Hate crimes against Asians rose 76% in 2020 amid pandemic, FBI says

The FBI republished hate crime data on Monday after an error in Ohio.

October 25, 2021, 7:00 AM

Hate crimes against people of Asian descent rose by 76% in 2020, according to newly republished data by the FBI.

The FBI previously issued hate crime data in August, but due to an error in reporting Ohio's statistics, the data was incomplete. The FBI has now corrected the technical problem in Ohio's reporting system.

In 2020, 279 hate crime incidents against individuals of Asian descent were reported, compared to 158 incidents reported in 2019.

More than 60% of hate crimes in the United States were carried out on the basis of an individual's race, according to FBI data released Monday.

"Every hate crime is an attack on the community," Jay Greenberg, deputy assistant director of the FBI's criminal division, told ABC News' Chief Justice Correspondent Pierre Thomas.

Greenberg said most hate crimes are directed at African Americans, but acknowledged there was an uptick in anti-Asian hate crimes due to COVID-19.

In total, there were 8,052 single-bias incidents -- crimes motivated by one type of bias -- involving 11,126 victims. Comparatively, there were 7,103 single-bias incidents involving 8,552 victims in 2019.

The FBI said 20% of the hate crimes targeted a person's sexual orientation and 13% of the hate crimes that occurred in 2020 were due to religious bias.

More than half of the offenders were white, and 21% of the offenders were African American.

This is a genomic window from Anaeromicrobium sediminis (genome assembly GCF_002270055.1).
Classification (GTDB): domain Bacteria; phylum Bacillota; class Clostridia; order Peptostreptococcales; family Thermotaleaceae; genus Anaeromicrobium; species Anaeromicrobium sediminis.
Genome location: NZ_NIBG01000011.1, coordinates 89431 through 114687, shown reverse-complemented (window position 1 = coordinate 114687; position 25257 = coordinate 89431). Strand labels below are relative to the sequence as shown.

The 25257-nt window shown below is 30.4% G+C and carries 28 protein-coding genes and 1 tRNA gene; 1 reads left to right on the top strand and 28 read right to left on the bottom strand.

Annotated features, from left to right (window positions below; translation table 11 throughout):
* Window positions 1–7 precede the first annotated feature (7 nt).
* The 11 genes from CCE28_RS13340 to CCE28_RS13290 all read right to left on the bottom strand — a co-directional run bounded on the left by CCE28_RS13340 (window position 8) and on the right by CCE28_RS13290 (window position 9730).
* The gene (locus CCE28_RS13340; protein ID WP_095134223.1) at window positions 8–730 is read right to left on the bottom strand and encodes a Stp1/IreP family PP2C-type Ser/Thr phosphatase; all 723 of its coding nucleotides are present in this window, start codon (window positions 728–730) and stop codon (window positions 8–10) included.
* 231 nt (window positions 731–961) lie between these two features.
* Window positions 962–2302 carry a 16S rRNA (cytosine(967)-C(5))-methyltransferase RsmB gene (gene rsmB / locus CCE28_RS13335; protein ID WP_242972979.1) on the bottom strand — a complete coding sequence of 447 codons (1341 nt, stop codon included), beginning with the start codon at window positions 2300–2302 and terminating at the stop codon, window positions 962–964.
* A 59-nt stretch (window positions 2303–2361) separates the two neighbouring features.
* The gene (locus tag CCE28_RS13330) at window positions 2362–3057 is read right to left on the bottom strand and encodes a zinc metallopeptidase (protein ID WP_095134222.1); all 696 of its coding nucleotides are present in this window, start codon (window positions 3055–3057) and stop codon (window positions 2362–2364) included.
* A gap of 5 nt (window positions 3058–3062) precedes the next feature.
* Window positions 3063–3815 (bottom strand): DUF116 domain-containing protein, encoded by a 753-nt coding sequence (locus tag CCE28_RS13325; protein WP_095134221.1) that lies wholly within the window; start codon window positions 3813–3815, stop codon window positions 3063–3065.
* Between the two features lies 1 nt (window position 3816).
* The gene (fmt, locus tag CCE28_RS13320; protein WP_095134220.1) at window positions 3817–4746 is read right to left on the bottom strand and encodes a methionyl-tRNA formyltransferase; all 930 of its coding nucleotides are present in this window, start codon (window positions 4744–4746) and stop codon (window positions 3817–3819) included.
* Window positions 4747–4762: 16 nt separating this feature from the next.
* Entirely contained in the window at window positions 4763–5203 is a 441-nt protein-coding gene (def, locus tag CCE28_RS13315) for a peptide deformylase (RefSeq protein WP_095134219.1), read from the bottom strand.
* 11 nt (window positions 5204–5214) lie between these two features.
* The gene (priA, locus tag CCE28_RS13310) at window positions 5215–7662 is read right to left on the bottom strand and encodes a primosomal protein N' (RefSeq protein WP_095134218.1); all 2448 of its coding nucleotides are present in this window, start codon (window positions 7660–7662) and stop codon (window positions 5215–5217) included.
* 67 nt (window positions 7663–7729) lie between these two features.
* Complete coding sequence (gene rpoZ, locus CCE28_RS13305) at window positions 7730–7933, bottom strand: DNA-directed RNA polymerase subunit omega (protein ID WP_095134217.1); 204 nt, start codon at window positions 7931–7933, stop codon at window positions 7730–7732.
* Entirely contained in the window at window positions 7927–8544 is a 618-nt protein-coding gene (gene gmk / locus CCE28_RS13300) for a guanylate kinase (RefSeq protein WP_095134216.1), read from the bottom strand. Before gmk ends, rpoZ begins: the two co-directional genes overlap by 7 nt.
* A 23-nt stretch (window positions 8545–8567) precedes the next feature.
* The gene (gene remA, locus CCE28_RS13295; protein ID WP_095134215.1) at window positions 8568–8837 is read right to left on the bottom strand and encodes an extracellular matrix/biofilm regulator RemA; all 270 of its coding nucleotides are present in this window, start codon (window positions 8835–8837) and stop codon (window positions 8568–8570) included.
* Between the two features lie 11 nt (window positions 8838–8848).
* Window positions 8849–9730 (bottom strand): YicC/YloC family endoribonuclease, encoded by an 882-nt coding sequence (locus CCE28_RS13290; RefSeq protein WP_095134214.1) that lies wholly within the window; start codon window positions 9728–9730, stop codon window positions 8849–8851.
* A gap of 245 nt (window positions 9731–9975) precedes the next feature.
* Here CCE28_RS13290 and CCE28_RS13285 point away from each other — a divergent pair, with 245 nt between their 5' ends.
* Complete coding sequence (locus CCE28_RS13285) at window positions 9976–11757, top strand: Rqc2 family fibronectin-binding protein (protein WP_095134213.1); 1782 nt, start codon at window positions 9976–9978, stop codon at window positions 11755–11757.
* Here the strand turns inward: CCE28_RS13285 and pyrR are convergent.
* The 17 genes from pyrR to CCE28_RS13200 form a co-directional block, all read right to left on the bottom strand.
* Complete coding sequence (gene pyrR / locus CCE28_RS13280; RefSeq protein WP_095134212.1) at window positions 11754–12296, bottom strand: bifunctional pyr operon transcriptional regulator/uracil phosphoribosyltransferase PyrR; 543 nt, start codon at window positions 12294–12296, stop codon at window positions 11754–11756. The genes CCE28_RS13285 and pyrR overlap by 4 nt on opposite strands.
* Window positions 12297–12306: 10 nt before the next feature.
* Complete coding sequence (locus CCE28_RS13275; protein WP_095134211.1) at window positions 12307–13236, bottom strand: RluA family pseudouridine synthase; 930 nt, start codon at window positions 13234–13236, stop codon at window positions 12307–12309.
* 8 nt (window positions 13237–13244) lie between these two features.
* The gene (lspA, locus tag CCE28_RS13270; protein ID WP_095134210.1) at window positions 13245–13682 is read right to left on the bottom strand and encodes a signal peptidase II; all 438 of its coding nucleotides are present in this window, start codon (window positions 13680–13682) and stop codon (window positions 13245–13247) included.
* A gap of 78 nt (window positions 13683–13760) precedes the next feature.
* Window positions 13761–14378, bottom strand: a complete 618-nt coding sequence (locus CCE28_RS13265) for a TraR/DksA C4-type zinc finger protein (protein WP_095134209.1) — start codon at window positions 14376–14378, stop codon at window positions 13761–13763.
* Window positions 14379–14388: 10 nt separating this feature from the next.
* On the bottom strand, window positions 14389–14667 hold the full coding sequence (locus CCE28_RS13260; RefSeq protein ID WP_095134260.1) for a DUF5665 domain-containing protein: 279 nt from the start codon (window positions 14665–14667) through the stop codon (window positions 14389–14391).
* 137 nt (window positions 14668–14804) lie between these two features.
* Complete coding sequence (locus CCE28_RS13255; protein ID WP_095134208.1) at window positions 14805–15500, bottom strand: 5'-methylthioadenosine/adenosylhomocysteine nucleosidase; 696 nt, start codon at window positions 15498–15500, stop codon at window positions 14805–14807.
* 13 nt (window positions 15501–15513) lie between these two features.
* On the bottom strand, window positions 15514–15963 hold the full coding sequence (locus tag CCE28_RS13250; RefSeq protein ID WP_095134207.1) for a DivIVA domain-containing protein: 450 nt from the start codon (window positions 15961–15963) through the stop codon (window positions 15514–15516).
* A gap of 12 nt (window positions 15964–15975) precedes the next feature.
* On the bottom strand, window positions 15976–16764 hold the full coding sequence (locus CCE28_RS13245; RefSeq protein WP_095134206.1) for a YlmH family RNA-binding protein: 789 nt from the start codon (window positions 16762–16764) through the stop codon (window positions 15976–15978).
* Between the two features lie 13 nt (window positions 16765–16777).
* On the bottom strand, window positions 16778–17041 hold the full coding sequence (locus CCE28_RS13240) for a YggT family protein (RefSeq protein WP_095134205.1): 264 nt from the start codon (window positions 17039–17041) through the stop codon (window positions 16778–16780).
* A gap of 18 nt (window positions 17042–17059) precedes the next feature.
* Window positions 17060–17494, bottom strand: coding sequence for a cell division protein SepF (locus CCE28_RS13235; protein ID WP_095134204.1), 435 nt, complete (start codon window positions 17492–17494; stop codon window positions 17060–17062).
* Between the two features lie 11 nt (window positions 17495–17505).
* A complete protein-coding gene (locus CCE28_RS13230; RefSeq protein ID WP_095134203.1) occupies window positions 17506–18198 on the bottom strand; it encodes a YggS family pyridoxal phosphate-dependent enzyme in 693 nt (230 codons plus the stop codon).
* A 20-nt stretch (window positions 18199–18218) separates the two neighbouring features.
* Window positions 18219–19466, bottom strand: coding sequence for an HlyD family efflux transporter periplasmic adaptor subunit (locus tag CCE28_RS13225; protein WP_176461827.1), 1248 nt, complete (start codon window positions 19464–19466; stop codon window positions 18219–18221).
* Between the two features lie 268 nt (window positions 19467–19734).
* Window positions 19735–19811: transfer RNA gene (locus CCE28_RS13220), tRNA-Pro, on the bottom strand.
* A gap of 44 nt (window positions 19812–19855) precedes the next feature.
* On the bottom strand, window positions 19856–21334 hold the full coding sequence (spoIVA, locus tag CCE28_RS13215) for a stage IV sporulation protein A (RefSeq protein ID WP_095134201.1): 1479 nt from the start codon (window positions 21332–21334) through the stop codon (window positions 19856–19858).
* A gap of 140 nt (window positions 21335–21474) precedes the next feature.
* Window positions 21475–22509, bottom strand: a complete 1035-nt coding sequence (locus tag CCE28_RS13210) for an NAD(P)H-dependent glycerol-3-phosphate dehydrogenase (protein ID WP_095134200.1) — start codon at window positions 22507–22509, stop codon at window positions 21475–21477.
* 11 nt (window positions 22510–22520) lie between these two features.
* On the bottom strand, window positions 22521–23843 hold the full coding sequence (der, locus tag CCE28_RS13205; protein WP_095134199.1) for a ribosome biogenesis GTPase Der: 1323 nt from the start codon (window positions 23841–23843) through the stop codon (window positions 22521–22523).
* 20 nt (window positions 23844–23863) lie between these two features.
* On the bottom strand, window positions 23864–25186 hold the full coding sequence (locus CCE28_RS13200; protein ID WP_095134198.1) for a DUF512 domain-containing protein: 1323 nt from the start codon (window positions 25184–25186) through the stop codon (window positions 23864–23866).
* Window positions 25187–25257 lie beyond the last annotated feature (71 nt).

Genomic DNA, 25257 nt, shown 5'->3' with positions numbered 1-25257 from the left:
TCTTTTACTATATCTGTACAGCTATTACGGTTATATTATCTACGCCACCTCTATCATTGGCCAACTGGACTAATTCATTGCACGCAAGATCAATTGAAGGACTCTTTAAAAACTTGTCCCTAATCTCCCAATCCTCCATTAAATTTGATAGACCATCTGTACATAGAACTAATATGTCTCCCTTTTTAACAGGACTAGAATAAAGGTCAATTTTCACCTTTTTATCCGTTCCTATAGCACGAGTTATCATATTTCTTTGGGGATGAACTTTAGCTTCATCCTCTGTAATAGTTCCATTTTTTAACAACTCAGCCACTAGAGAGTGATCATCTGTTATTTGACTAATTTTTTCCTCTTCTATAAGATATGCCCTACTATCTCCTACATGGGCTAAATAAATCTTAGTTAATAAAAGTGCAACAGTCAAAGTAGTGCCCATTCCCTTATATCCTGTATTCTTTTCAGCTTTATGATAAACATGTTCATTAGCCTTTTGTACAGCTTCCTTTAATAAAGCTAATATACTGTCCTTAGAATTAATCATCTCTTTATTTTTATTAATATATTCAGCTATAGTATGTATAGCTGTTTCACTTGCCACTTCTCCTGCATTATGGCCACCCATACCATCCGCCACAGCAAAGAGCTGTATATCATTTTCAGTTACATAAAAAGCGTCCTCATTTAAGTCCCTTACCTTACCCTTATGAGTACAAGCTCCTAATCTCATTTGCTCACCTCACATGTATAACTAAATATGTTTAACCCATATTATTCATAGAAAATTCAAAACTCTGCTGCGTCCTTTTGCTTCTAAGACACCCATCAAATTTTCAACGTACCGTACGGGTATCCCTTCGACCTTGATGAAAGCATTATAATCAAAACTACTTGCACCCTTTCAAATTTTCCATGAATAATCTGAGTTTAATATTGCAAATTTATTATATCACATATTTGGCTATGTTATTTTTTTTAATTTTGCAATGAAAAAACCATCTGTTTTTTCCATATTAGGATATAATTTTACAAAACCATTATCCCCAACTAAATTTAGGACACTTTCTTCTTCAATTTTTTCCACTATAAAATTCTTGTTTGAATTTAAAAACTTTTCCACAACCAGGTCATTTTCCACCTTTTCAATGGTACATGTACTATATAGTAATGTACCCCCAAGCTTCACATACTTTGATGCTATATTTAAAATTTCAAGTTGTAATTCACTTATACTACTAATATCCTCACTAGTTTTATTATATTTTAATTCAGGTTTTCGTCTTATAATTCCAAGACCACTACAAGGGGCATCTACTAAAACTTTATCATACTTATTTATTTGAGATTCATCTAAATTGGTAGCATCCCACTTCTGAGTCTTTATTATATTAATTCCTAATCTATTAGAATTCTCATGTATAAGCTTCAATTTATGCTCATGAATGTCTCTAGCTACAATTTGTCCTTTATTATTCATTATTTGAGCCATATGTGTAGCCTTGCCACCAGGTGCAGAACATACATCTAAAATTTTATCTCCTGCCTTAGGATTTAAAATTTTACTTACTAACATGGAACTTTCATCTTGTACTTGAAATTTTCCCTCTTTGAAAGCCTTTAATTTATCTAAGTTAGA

This March 20, 2021, file photo shows people holding signs as they march during a rally to support Stop Asian Hate at the Logan Square Monument in Chicago.
Nam Y. Huh/AP, FILE

Greenberg said they are working to make sure there is trust not only in the FBI, but in local communities as well.

"Because a hate crime is defined as a violent or property crime with a bias motivation, that crime could be categorized a number of different ways," he explained. "We would like the public to reach out to us if they believe that they are a victim of a hate crime. It's not for the public to make that determination; we will work with our state and local partners and help determine how best to investigate that."

When someone is a victim of a hate crime, people have different reactions, according to Regina Thompson, the head of the FBI's victim services division.

"Everybody has their own way of reacting and on their own timeline, so sometimes people will react immediately in the aftermath of a crime," said Thompson, who was named head of the unit last year. "Sometimes they'll go immediately into crisis and crisis intervention will be needed. Sometimes the full impact isn't felt for hours, days, weeks, sometimes even months after the criminal event and the way that they react, there's absolutely no normal."

Greenberg said that while they don't discuss the number of cases they are currently investigating, leaders at the FBI "have brought a renewed focus to enforcing the civil rights program consistently across all our offices, and we have seen the number of cases rise in the last year."

This March 20, 2021, file photo shows people holding signs as they attend a rally to support Stop Asian Hate at the Logan Square Monument in Chicago.
Nam Y. Huh/AP, FILE

The bureau takes a victim-centered approach to hate crimes, the two senior FBI officials explained.

"The FBI does have a victim services division that is focused on assisting and supporting the victims of federal crime and that when they are a victim of a federal crime, we are there to assist them and they can expect us to do that with understanding, dignity, fairness and respect," Thompson said.

Thompson said that hate crimes are especially unique because it is a direct assault on someone's identity and individuality.

"It really strikes at the fundamental core of who the person is, which makes it very different from some of the other violent crimes," she explained. "It is an attack on something that is within the person's identity, something that's very immutable about them and often something that they can't even change. So that has a very deep psychological effect."

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